China's exports growth narrowed from previous drops in October while imports accelerated growth, however weak global demand might weigh on future trade growth.
Exports measured in yuan fell 3.2 percent year on year in October, a slower pace of decline than the 5.6 percent fall in September, while imports in yuan rose 3.2 percent, up from 2.2 percent last month, according to figures from the General Administration of Customs on Tuesday.
Stripping out the impact of yuan depreciation, exports in U.S. dollar terms fell 7.3 percent year on year in October while imports slipped 1.4 percent.
China's trade surplus in dollar terms was about 49 billion U.S. dollars, up from 42 billion U.S. dollars in September. The surplus is in contrast to a larger-than-expected decline of 45.7 billion U.S. dollars in China's foreign reserves in October, indicating quicker capital outflows in the month.
Stronger import figures were a positive sign on domestic demand as import volumes of commodity goods such as crude oil, coal and iron ore increased in the first ten months, according to Deng Haiqing, chief economist with JZ Securities.
Foreign trade with China's largest trade partner the European Union and the third largest one ASEAN gained year on year in the first ten months, while it dropped with the United States, its second largest trade partner.
World trade will grow more slowly than expected in 2016, expanding by just 1.7 percent, well below the April forecast of 2.8 percent, recording the slowest pace of trade growth since the financial crisis of 2009, according to the latest WTO estimates.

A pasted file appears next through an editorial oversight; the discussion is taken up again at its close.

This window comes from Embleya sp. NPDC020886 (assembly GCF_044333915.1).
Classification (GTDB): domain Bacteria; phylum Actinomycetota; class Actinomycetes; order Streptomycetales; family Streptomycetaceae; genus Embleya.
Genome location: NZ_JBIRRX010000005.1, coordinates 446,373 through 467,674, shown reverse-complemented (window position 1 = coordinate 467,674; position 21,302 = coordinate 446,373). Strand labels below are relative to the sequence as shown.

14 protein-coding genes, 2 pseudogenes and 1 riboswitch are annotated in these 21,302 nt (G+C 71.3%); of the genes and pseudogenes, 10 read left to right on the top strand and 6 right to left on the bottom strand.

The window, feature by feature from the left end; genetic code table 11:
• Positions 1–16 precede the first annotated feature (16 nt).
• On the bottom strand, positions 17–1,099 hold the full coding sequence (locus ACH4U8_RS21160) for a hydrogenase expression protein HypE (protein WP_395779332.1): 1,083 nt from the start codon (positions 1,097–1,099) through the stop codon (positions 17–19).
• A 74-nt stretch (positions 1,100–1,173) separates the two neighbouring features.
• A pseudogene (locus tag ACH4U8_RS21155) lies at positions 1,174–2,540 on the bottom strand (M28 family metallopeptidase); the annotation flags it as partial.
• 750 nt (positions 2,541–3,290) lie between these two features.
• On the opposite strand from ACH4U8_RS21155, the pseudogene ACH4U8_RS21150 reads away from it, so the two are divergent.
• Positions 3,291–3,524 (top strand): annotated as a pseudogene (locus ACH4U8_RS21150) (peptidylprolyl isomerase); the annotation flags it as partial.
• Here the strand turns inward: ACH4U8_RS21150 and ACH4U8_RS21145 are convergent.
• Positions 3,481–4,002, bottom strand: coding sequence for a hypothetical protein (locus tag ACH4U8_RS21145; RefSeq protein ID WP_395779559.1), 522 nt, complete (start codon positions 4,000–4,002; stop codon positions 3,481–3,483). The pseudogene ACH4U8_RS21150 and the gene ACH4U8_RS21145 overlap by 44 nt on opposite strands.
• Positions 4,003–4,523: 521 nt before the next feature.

October trade growth fell short of market expectations, especially amid favorable moves in China's exchange rate, which should have boosted competitiveness.
The Chinese currency has declined over one percent against the U.S.dollar since its Oct. 1 inclusion in the IMF's SDR basket, breaking through the critical 6.7 threshold.
It is possible the weakness in the yuan has been insufficient to offset the drag on competitiveness from past gains, and protectionism is likely having an impact, with G20 members introducing more than 1,200 trade control measures over the last five years, Bloomberg Chief Asia Economist Tom Orlik pointed out in a research note.
An official index predicting future trade growth prospects ended previous rises in the past three months by dropping a marginal 0.2 points, indicating upcoming trade pressure.
Readings on export orders in both the National Bureau of Statistics and the Caixin PMIs swung back into contraction territory in October, pointing to weaker external demand ahead.
Even so, Bloomberg Intelligence Economics continues to believe that a weaker yuan, resilient global demand, and China's other policy measures to support competitiveness, such as freezing the minimum wage, will drive a return to modest export growth, Orlik added.
China did not specify a trade growth target for 2016. The government pledged last month to continue to implement supportive polices to cut red tapes and reduce costs for trade firms in the rest of the year to stabilize trade growth.
The downward pressure for trade growth still remains for the fourth quarter of this year due to a higher comparison base from last year, according to the latest report from the Ministry of Commerce.
Exports are expected to stabilize in the fourth quarter with booming business due to approaching holidays such Christmas, and imports might remain marginal growth as processing imports continue to drop, the report added.